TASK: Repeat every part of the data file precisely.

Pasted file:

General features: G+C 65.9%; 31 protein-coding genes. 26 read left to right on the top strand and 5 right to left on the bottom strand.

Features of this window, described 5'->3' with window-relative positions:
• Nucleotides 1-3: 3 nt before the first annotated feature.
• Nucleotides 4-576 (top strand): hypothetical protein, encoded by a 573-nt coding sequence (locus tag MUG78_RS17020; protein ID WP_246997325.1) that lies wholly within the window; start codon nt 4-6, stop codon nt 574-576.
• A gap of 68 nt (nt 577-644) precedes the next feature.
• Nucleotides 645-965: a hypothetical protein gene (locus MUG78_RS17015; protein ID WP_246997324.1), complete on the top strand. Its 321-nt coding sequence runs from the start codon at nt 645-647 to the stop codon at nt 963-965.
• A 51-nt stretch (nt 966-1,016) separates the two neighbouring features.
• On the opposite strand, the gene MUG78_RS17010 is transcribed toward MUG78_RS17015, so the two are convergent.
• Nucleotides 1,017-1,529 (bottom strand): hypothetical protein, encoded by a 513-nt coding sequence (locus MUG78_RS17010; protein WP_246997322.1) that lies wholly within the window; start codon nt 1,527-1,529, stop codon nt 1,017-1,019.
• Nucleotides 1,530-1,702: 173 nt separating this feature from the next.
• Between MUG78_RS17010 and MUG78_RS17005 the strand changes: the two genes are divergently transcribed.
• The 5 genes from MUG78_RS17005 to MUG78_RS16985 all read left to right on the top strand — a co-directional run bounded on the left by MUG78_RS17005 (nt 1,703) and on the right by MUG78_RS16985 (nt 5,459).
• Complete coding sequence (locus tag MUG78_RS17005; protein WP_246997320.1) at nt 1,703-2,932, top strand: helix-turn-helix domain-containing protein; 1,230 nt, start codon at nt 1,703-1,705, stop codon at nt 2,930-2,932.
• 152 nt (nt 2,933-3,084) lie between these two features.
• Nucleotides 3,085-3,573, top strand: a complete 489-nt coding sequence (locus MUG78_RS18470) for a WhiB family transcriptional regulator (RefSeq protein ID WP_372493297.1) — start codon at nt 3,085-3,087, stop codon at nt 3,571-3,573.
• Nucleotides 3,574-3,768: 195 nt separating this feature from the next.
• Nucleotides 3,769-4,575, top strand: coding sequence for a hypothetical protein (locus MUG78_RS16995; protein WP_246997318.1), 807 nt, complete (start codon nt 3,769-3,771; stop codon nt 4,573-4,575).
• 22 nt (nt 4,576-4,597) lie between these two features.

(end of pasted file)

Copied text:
General features: G+C 65.9%; 31 protein-coding genes. 26 read left to right on the top strand and 5 right to left on the bottom strand.

Features of this window, described 5'->3' with window-relative positions:
• Nucleotides 1-3: 3 nt before the first annotated feature.
• Nucleotides 4-576 (top strand): hypothetical protein, encoded by a 573-nt coding sequence (locus tag MUG78_RS17020; protein ID WP_246997325.1) that lies wholly within the window; start codon nt 4-6, stop codon nt 574-576.
• A gap of 68 nt (nt 577-644) precedes the next feature.
• Nucleotides 645-965: a hypothetical protein gene (locus MUG78_RS17015; protein ID WP_246997324.1), complete on the top strand. Its 321-nt coding sequence runs from the start codon at nt 645-647 to the stop codon at nt 963-965.
• A 51-nt stretch (nt 966-1,016) separates the two neighbouring features.
• On the opposite strand, the gene MUG78_RS17010 is transcribed toward MUG78_RS17015, so the two are convergent.
• Nucleotides 1,017-1,529 (bottom strand): hypothetical protein, encoded by a 513-nt coding sequence (locus MUG78_RS17010; protein WP_246997322.1) that lies wholly within the window; start codon nt 1,527-1,529, stop codon nt 1,017-1,019.
• Nucleotides 1,530-1,702: 173 nt separating this feature from the next.
• Between MUG78_RS17010 and MUG78_RS17005 the strand changes: the two genes are divergently transcribed.
• The 5 genes from MUG78_RS17005 to MUG78_RS16985 all read left to right on the top strand — a co-directional run bounded on the left by MUG78_RS17005 (nt 1,703) and on the right by MUG78_RS16985 (nt 5,459).
• Complete coding sequence (locus tag MUG78_RS17005; protein WP_246997320.1) at nt 1,703-2,932, top strand: helix-turn-helix domain-containing protein; 1,230 nt, start codon at nt 1,703-1,705, stop codon at nt 2,930-2,932.
• 152 nt (nt 2,933-3,084) lie between these two features.
• Nucleotides 3,085-3,573, top strand: a complete 489-nt coding sequence (locus MUG78_RS18470) for a WhiB family transcriptional regulator (RefSeq protein ID WP_372493297.1) — start codon at nt 3,085-3,087, stop codon at nt 3,571-3,573.
• Nucleotides 3,574-3,768: 195 nt separating this feature from the next.
• Nucleotides 3,769-4,575, top strand: coding sequence for a hypothetical protein (locus MUG78_RS16995; protein WP_246997318.1), 807 nt, complete (start codon nt 3,769-3,771; stop codon nt 4,573-4,575).
• 22 nt (nt 4,576-4,597) lie between these two features.